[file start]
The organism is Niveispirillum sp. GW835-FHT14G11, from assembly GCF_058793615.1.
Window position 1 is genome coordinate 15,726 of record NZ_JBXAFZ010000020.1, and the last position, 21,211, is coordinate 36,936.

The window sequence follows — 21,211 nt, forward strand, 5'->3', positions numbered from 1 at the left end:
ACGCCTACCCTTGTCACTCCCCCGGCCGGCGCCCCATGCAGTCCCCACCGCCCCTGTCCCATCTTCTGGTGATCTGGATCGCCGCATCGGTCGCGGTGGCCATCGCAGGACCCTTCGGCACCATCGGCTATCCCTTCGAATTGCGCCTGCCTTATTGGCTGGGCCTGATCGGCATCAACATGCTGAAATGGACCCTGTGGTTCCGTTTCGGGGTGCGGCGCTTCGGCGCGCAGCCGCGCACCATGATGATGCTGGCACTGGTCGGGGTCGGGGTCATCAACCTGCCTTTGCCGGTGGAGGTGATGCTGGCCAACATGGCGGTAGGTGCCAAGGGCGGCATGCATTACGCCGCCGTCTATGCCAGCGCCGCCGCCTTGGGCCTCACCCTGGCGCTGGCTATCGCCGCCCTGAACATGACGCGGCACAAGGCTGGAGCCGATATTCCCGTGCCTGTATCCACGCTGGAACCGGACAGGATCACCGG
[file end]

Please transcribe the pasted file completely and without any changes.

The organism is Niveispirillum sp. GW835-FHT14G11, from assembly GCF_058793615.1.
Window position 1 is genome coordinate 15,726 of record NZ_JBXAFZ010000020.1, and the last position, 21,211, is coordinate 36,936.

The window sequence follows — 21,211 nt, forward strand, 5'->3', positions numbered from 1 at the left end:
ACGCCTACCCTTGTCACTCCCCCGGCCGGCGCCCCATGCAGTCCCCACCGCCCCTGTCCCATCTTCTGGTGATCTGGATCGCCGCATCGGTCGCGGTGGCCATCGCAGGACCCTTCGGCACCATCGGCTATCCCTTCGAATTGCGCCTGCCTTATTGGCTGGGCCTGATCGGCATCAACATGCTGAAATGGACCCTGTGGTTCCGTTTCGGGGTGCGGCGCTTCGGCGCGCAGCCGCGCACCATGATGATGCTGGCACTGGTCGGGGTCGGGGTCATCAACCTGCCTTTGCCGGTGGAGGTGATGCTGGCCAACATGGCGGTAGGTGCCAAGGGCGGCATGCATTACGCCGCCGTCTATGCCAGCGCCGCCGCCTTGGGCCTCACCCTGGCGCTGGCTATCGCCGCCCTGAACATGACGCGGCACAAGGCTGGAGCCGATATTCCCGTGCCTGTATCCACGCTGGAACCGGACAGGATCACCGG